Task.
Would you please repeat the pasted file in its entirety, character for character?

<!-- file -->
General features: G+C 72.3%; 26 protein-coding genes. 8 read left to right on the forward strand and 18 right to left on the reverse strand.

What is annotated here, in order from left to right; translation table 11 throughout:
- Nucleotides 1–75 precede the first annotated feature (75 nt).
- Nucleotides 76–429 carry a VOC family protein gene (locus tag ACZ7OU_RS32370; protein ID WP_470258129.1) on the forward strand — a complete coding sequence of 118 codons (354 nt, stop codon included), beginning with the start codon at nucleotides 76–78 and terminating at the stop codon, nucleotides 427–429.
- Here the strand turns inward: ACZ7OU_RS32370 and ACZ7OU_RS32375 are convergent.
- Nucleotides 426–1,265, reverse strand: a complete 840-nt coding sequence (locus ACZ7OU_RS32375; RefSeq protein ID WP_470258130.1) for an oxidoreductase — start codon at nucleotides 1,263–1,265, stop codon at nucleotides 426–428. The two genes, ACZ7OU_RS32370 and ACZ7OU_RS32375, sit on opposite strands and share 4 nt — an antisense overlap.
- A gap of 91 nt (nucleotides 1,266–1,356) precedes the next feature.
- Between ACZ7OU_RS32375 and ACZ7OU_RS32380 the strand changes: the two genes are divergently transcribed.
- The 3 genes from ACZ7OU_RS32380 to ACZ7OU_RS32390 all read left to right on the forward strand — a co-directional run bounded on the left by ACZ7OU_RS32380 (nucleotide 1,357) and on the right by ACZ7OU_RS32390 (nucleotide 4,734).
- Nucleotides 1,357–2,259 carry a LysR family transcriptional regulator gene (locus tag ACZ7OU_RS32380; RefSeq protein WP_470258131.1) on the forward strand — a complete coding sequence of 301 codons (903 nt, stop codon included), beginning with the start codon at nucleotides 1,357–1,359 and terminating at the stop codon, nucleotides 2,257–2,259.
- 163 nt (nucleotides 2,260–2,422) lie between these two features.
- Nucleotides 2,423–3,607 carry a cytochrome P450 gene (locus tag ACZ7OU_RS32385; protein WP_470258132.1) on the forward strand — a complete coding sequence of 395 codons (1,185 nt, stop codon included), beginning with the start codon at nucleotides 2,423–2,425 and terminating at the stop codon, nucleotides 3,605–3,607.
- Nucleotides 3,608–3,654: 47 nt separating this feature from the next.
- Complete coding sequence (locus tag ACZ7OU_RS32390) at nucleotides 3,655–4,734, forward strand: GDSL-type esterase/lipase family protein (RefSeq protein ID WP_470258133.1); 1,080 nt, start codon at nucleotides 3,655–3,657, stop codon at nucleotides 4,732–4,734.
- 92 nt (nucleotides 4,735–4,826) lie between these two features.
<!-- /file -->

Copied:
General features: G+C 72.3%; 26 protein-coding genes. 8 read left to right on the forward strand and 18 right to left on the reverse strand.

What is annotated here, in order from left to right; translation table 11 throughout:
- Nucleotides 1–75 precede the first annotated feature (75 nt).
- Nucleotides 76–429 carry a VOC family protein gene (locus tag ACZ7OU_RS32370; protein ID WP_470258129.1) on the forward strand — a complete coding sequence of 118 codons (354 nt, stop codon included), beginning with the start codon at nucleotides 76–78 and terminating at the stop codon, nucleotides 427–429.
- Here the strand turns inward: ACZ7OU_RS32370 and ACZ7OU_RS32375 are convergent.
- Nucleotides 426–1,265, reverse strand: a complete 840-nt coding sequence (locus ACZ7OU_RS32375; RefSeq protein ID WP_470258130.1) for an oxidoreductase — start codon at nucleotides 1,263–1,265, stop codon at nucleotides 426–428. The two genes, ACZ7OU_RS32370 and ACZ7OU_RS32375, sit on opposite strands and share 4 nt — an antisense overlap.
- A gap of 91 nt (nucleotides 1,266–1,356) precedes the next feature.
- Between ACZ7OU_RS32375 and ACZ7OU_RS32380 the strand changes: the two genes are divergently transcribed.
- The 3 genes from ACZ7OU_RS32380 to ACZ7OU_RS32390 all read left to right on the forward strand — a co-directional run bounded on the left by ACZ7OU_RS32380 (nucleotide 1,357) and on the right by ACZ7OU_RS32390 (nucleotide 4,734).
- Nucleotides 1,357–2,259 carry a LysR family transcriptional regulator gene (locus tag ACZ7OU_RS32380; RefSeq protein WP_470258131.1) on the forward strand — a complete coding sequence of 301 codons (903 nt, stop codon included), beginning with the start codon at nucleotides 1,357–1,359 and terminating at the stop codon, nucleotides 2,257–2,259.
- 163 nt (nucleotides 2,260–2,422) lie between these two features.
- Nucleotides 2,423–3,607 carry a cytochrome P450 gene (locus tag ACZ7OU_RS32385; protein WP_470258132.1) on the forward strand — a complete coding sequence of 395 codons (1,185 nt, stop codon included), beginning with the start codon at nucleotides 2,423–2,425 and terminating at the stop codon, nucleotides 3,605–3,607.
- Nucleotides 3,608–3,654: 47 nt separating this feature from the next.
- Complete coding sequence (locus tag ACZ7OU_RS32390) at nucleotides 3,655–4,734, forward strand: GDSL-type esterase/lipase family protein (RefSeq protein ID WP_470258133.1); 1,080 nt, start codon at nucleotides 3,655–3,657, stop codon at nucleotides 4,732–4,734.
- 92 nt (nucleotides 4,735–4,826) lie between these two features.